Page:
In the same way that you’ve been in church every Sunday this past month, I’ve worshiped in the Diocese of Massachusetts, the Church of England’s Diocese of Chester, the Church of Ireland’s Diocese of Dublin, and the Diocese of Central New York. Three of them were lovely, and one was a huge disappointment. The first Sunday of sabbatical Tom and I went to Christ Church in Cambridge. I had never been to Zero Garden Street. I loved it. The curate preached and the congregation was both very welcoming, and how can I say, “very Cambridge.” I said to Tom afterwards, “if that’s not Harvard Square I don’t know what is.” All sorts and conditions of people. The bow-tie set with tattered shirt collars, along with young university students and families, and homeless people every bit a part of the community as the retired professors. The following Sunday I took the bus from Wales into Chester, England (just a 10 minute bus ride) to attend Chester Cathedral. Two words describe it: spectacularly inspiring. The liturgy was reverent (but not fussy), and the welcome was warm and wide. Then, it was on to Ireland. The Primate himself recommended Christ Church Cathedral, so off I went. Admittedly the place was jampacked.

    But a church filled with people didn’t equate, at least for me, with a lively sense of the Risen Christ. Much of the 70 minutes felt stale, formal, even stuffy. Not a single person said “hello.” The assistant rector, a woman, presided well, and she seemed happy to be there. The preacher, a man (but not the dean) seemed thoughtful, but I couldn’t get the gist of the sermon (good to be in the pew, for a change!). Sadly, I left and said to myself, “if that’s what Irish Anglicanism has to offer, I’ll take a pass.” Thankfully the welcome and tone at St. Patrick’s

    Cathedral (Dublin has two Anglican cathedrals) was markedly better. Finally, this past Sunday, the 20th, Tom and I drove over the bridge to a summer chapel in the little town of Alexandria Bay, New York. We know a few people there, and it was nice to be among friends. This coming Sunday Tom is preaching here on the Park so I’ll walk four blocks to the Tabernacle for the very Protestant service at 10:00am. The following Sunday I might go across the bridge, in the other direction, to the remaining church started by my Irish immigrant family. Rest assured I’ll be in church every Sunday, and I look forward to giving you a full report!

    And you’re getting ready!

    With the tale of August comes images of school resuming, and of course, Rally Day, at the Parish of the Epiphany. You’ll be welcoming Ran Chase and Brian Jones, and you’ll be engaged, as ever, in God’s great mission in your homes, in your schools, and in every relationship. Rest assured I’m praying for you, every day. As grateful as I am for this time away, you should know that I feel deeply connected to you and to our common life. In the meantime I promise to be present where I am, to keep you in my daily prayers, and to trust God who does infinitely more than we can desire or pray for. May God keep you.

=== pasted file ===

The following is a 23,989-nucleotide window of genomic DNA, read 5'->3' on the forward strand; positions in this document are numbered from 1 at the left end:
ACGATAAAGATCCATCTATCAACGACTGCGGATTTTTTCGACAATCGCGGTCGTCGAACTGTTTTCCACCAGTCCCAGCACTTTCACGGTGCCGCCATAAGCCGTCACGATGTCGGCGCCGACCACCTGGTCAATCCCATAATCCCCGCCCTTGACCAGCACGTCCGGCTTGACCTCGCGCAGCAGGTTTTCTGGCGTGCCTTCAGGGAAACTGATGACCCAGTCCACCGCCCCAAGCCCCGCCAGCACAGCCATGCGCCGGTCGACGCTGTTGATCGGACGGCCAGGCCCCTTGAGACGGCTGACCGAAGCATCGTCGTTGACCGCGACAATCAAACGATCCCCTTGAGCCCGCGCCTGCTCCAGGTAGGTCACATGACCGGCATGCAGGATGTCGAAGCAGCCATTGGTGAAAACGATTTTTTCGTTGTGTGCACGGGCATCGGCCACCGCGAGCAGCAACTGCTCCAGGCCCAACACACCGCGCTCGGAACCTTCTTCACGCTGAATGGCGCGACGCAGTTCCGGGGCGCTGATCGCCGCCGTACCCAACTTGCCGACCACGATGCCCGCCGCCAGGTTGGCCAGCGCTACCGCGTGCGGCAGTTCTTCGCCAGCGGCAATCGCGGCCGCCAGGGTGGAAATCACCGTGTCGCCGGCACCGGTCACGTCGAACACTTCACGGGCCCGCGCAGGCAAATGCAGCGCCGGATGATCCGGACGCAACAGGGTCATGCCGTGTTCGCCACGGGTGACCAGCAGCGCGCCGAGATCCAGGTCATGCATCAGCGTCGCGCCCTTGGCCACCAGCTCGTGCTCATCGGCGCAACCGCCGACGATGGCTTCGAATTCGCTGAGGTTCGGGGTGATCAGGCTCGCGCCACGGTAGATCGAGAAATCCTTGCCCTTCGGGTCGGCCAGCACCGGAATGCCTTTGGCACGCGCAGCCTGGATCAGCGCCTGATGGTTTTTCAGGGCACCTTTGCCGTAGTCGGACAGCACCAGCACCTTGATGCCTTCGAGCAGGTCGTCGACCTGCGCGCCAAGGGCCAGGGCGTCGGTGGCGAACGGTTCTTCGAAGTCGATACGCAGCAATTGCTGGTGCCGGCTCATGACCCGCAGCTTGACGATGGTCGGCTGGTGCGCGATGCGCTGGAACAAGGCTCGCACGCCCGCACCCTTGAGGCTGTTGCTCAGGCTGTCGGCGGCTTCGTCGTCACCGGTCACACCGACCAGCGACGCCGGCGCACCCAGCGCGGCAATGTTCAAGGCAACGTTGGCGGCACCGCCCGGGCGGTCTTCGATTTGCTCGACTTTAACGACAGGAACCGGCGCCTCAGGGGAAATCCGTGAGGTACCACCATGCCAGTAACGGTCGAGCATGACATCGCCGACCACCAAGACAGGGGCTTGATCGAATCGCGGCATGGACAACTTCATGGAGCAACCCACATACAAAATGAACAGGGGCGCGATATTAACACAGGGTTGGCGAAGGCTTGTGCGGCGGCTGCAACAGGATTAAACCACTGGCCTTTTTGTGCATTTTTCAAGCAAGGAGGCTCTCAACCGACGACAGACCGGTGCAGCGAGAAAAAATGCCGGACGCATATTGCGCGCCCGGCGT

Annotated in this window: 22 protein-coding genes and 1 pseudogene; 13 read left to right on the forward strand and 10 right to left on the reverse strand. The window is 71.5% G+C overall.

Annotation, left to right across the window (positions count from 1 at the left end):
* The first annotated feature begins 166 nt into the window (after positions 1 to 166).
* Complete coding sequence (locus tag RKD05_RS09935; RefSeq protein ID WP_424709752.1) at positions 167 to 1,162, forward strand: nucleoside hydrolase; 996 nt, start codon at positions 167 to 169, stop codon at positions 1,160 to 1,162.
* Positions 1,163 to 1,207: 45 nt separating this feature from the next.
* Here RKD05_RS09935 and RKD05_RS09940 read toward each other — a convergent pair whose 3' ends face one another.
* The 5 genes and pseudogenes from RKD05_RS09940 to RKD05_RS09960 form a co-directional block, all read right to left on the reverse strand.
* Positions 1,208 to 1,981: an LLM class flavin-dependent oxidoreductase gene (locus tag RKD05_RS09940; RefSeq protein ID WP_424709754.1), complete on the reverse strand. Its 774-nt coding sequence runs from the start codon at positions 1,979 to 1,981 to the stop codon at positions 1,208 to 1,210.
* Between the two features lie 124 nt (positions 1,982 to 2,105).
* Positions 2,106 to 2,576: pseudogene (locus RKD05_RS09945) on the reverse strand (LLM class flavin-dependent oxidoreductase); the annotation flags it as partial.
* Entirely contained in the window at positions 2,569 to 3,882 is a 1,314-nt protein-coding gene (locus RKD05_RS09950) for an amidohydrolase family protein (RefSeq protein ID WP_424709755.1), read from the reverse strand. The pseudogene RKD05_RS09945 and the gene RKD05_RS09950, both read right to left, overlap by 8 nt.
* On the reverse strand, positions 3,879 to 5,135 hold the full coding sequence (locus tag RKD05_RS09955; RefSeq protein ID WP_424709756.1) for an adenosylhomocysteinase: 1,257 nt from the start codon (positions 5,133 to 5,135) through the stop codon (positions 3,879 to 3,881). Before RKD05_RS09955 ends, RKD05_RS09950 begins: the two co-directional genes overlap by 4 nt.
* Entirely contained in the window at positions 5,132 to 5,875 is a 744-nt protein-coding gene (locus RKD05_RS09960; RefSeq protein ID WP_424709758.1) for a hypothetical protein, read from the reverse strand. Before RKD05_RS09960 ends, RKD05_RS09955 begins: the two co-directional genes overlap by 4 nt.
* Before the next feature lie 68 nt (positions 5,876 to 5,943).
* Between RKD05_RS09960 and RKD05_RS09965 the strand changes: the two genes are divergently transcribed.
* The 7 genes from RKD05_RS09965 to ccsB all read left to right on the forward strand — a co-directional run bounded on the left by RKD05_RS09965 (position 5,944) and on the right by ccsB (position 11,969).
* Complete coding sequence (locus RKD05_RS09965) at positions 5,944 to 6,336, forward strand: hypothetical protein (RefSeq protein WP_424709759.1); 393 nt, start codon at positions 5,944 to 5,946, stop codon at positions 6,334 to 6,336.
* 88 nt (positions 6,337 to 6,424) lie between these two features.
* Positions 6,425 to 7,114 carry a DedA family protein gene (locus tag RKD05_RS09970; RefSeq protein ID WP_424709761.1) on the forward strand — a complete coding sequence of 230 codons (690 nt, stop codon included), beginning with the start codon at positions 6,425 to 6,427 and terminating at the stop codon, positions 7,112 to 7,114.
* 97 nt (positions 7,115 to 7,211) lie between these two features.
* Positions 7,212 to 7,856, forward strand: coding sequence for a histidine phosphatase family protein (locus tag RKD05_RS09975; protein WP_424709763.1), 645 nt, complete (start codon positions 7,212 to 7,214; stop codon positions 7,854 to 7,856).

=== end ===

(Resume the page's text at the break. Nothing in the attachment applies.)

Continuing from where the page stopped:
With my deepest love and respect I am faithfully yours,

  • October 27, 2016 7:27 AM | Anonymous member (Administrator)

    What’s All Saints Day? 

    A Christian festival (1 November) when we honor the lives of exemplary models and guides, and we ask their prayers for us. A broad understanding would also say that through baptism all of us are included in the celebration, the living and the dead. 

    What’s the Communion of Saints? 

    All Saints’ Day connects us to our belief in the Communion of Saints: that all of God's people, in this earthly life and in the various states of the larger life, are connected in one communion. In other words, traditional Christians believe that the Saints of God are just as alive as you and I, and are constantly praying on our behalf. While the saints aren’t divine, or even omnipresent or omniscient, we do believe that through Jesus Christ our prayers are joined with the heavenly community of Christians. 

    How does it work.. the communion of saints? 

    Think about it as a celebration of a relationship, a relationship with people around us today, and also as a relationship with those who have gone before us in every time and place.  

    Is this really Christian?

    No and Yes. No, because it’s rooted in Judaism. At Passover Jews remember and look back so that God’s goodness and love can become present. Yes, because the primary way Christians do this is when we celebrate the Holy Eucharist.